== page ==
const float BASE = 2.0;       // divisor to obtain base 2
          const char HYPHEN = '-';      // signals word continued on next line
          const int NAME_LENGTH = 20;   // names can be 20 characters
          

  4. You should not have any "bare" constants in your program. If you need to use a value of say 20 somewhere in your code, define a constant with that value whose name means something, like MAX_NUMBER_NODES.

  5. For anything other than constants, identifiers should be all-lower case letters (for example, student, temperature, weight, salary). Underscore characters should be used to delimit multiple words in an identifier. For example, ship_rates instead of shiprates, id_entry instead of identry, num_items instead of numitems, and min_score instead of minscore.

    It is permissible to capitalize the first letter of words in an identifier with class, structure, union, or type names. For example, you may wish to use Student, StudentName, or ListNode as names for your classes.

  6. Each identifier declaration (including function declarations) must be accompanied by a comment that explains its use.

  7. Avoid declaring globally-visible variables. Globally-visible constants, enumerated types, structures, classes, and file names are okay, but do not use global variables unless the project assignment specifically tells you to do so.


GENERAL RULES

  1. Each constant and variable declaration should be on a separate line that includes a comment that explains what each is. For example:
          float volts;                     // voltage in the circuit 
          int amps;                        // amperage in the circuit 
          char circuit_name[NAME_LENGTH];  // name of the circuit 
          

  2. Each statement should be on a line by itself. For example, instead of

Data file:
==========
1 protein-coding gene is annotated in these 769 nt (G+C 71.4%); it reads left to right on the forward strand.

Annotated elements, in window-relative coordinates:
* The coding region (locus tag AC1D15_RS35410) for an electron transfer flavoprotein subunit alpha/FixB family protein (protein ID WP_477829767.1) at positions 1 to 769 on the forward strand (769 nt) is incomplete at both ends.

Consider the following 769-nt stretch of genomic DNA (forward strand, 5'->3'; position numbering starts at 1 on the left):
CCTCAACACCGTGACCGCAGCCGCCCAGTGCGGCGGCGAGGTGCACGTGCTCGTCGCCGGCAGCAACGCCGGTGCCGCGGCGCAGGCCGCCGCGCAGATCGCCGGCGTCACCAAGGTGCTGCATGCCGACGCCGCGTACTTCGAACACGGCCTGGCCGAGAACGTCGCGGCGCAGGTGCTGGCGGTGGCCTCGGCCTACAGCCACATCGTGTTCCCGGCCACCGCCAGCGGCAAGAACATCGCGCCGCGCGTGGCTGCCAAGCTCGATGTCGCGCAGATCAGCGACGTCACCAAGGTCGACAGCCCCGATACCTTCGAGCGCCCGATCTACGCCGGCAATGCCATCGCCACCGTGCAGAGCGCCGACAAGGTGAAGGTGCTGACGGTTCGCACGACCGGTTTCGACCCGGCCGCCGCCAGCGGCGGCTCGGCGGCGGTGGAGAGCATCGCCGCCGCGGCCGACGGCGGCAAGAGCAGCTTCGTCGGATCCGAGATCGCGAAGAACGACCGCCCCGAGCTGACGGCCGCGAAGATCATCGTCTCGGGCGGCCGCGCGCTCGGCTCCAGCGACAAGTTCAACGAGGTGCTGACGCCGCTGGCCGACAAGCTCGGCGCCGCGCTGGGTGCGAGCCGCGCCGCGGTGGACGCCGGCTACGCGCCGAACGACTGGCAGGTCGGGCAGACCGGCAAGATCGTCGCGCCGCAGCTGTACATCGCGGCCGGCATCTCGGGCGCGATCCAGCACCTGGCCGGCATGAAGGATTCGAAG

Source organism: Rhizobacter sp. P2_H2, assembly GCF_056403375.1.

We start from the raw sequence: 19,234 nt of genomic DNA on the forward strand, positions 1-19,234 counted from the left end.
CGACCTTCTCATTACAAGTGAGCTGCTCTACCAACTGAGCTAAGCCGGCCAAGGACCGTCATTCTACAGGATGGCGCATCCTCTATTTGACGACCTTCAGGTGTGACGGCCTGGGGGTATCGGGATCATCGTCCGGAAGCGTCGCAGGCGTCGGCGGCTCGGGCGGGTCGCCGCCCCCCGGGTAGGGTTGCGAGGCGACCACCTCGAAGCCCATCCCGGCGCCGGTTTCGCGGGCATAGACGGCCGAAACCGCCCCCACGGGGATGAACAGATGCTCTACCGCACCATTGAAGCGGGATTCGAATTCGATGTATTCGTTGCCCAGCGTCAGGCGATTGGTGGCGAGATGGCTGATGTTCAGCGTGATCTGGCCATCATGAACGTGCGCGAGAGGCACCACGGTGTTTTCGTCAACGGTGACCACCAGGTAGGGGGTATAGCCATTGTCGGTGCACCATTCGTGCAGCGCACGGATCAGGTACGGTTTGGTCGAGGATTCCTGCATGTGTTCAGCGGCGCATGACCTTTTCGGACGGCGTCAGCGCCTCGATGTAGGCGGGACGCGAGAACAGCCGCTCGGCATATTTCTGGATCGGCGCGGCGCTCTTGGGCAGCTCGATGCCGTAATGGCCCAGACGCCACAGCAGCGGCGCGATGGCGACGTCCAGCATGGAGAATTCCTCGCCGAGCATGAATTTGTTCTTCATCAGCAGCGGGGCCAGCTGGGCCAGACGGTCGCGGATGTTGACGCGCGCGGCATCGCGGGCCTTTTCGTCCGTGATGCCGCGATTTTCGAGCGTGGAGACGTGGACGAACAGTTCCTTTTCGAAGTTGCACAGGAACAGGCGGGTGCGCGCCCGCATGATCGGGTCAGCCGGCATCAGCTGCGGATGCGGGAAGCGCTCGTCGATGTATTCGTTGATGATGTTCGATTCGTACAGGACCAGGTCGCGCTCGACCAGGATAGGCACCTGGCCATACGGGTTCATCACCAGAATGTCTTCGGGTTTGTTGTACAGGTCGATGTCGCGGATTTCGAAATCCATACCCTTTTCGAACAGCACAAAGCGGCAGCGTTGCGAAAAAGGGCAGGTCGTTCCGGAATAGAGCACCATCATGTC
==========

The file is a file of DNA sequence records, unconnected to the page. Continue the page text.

left = next_left;    right = next_right;
          
    use
          left  = next_left;     // move to the left
          right = next_right;    // move to the right
          

  3. Each class should have a comment block in the .h file describing the purpose of the class, operations it supports (generally these will be provided through its public member functions), and how it is typically intended to be used. The reasons for any friend classes in the class should also be explicitly stated, as well as any dependencies on other classes. An example of the format that can be used is as follows:
          //******************************************************************
          //                                                                  
          //  Class: Complex
          //                                                                  
          //  Purpose:  To allow a programmer to use complex variables as a data
          //            type. 
          //            
          //  Functions:
          //           Constructors
          //             Complex(double, double)  general version
          //             Complex(double) if the Complex variable only has a real part
          //             Complex() default constructor initializes to 0.
          //           setters
          //             set (double, double) general version
          //             set (double) if the Complex variable only has a real part